Looking at Portal RTX first, the image there is from a static scene where I engineered the highest GPU load I could muster from Test Chamber 14. This has water in full view, along with two portals facing one another. DLSS 2 on Ampere vs DLSS 3 on Ada Lovelace essentially provides a three-times increase to performance overall. It is game-changing in that at the most basic level, a good experience on a 4K 60Hz variable refresh rate screen runs close to flawlessly on a 4K 120Hz display.
The same can be said of the preview build of Cyberpunk 2077 we played, where the performance multiplier gen-on-gen may not be as large as Portal RTX but the base frame-rate on the RTX 3090 Ti side is larger. Once again, it’s the difference between a good 60Hz VRR experience on the older card up against a great 120Hz experience with RTX 4090.
|RTX 3090 Ti DLSS 2||RTX 4090 DLSS 3|
|Portal RTX Stress Test||100%||291%|
|Cyberpunk 2077 Market||100%||247%|
Let’s conclude the piece by getting down to brass tacks, tackling the obvious questions. First of all: does image quality from the AI generated frames hold up? This depends on the speed of the action and the ability of the DLSS 3 algorithm to track movement. The faster the movement, the less precise the generated frames – the Spider-Man running image in the zoomer block above is a particularly challenging example. Switch to full-screen view for each image and move between frames one, two and three. The discontinuities in the second AI generated frame are easy to see – but are they easy to see with each frame persisting for just 8.3 milliseconds? The answer is… not really. Also pay attention to how different Spider-Man’s arms and legs are from frame to frame: it indicates how fast the motion is on these three image, across a total of 24.9ms game time.
Now look at the third-person Spider-Man image comparison to the left of it in the zoomer block. Again, switch to full image mode and cycle between the three frames, as captured across a total of 24.9ms. This represents something closer to normal motion within the game. In this scenario, the DLSS 3 generated frame is close to perfect, with only the yellow HUD element having issues. Played out on a 120Hz screen, this presents as a touch of flicker.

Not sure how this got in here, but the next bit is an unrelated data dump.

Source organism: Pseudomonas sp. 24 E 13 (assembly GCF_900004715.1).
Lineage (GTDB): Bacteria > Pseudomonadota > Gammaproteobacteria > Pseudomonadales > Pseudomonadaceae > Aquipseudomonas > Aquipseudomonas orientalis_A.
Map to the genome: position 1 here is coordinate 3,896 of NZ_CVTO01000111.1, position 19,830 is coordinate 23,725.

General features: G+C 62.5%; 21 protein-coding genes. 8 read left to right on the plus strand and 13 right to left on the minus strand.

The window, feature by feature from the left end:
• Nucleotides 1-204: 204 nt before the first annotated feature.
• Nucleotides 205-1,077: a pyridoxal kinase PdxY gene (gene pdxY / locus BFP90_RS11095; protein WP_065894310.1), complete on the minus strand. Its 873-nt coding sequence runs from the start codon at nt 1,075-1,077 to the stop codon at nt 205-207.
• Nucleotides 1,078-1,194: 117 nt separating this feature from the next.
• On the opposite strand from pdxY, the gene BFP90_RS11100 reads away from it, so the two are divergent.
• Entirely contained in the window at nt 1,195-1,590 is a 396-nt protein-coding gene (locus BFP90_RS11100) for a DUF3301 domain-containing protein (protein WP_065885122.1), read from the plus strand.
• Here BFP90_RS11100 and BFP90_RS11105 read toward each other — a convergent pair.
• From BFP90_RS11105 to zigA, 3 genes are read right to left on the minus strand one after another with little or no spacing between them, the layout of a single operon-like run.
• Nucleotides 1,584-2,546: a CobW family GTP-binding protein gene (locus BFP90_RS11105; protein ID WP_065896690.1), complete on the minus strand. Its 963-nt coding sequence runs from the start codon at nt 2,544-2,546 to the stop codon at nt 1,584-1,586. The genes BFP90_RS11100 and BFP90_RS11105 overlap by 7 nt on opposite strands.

The next of the obvious questions: why isn’t DLSS 3 frame generation available on RTX 2000 and 3000 cards? Nvidia says that the optical flow analyser in Ada Lovelace is three times faster than the Ampere equivalent, which would have profound implications on DLSS 3’s 3ms generation cost. On a separate note, the analyser is a fixed function block that’ll run just as fast on any RTX 4000 card. The only alternative for older cards I could imagine would be a lower quality version for older cards. One thing that Alex Battaglia and I noticed in image quality comparisons with Adobe’s Pixel Motion and Topaz Video Enhance AI’s Chronos SlowMo model is that playing out at 120fps at 8.3ms per frame, even poor-looking AI frames can pass muster played back in real-time.
Next up, let’s tackle how frame generation overcomes the CPU limit. In Marvel’s Spider-Man, our tests with the Core i9 12900K doubled performance and the game still felt somooth to play – even though the base frame-rate was entirely held back by the CPU. However, frame generation can also be called frame amplification. If the CPU isn’t supplying good frame-times, stutter can be magnified too. For my own curiosity, I tried playing Marvel’s Spider-Man with RT on a lowly Ryzen 3 3100 – a CPU that has no chance of supplying consistent frame-times. The frame-rate increased dramatically with frame generation, but the stutter was amplified too. There are great applications for DLSS 3 in overcoming CPU-limited games – like Microsoft Flight Simulator, for example – but good consistent frame-times from the CPU are still required.
Going into this testing, the plan was to cover DLSS 3 in broad strokes without spoiling too much of the full review. However, the work ended up being more comprehensive than we imagined. The thing is, we’ve still yet to scratch the surface of what DLSS 3 offers and how it should be tested.
In terms of unknowns we’re still looking to test, there’s the question of just how low the base frame-rate can be, post DLSS 2. For example, visual discontinuities in AI generated frames are hard to see when gaming at an amplified 120 frames per second, but what about 100fps? 90fps? 80fps? At the extreme level, could DLSS 3 actually work in making a 30fps game look like 60fps? Are there inherent weaknesses in the image interpolation that are common from game to game? This is pioneering stuff that we’ve never seen from a GPU before.
The longer term implications are interesting and it’s with the Cyberpunk 2077’s RT Overdrive upgrade that we see something potentially very exciting. This is a game transformed, with all lighting in the game achieved via ray tracing. In effect, it’s a path-traced rendition of one of the most demanding PC games on the market. Consoles could never do this – it’s way beyond their capabilities. By offering two different renderers, we’re seeing the preservation of multi-platform development while at the same time offering a totally transformed next generation PC experience. It’s an enticing thought and we’ll be returning to DLSS 3 and Cyberpunk 2077 in future content.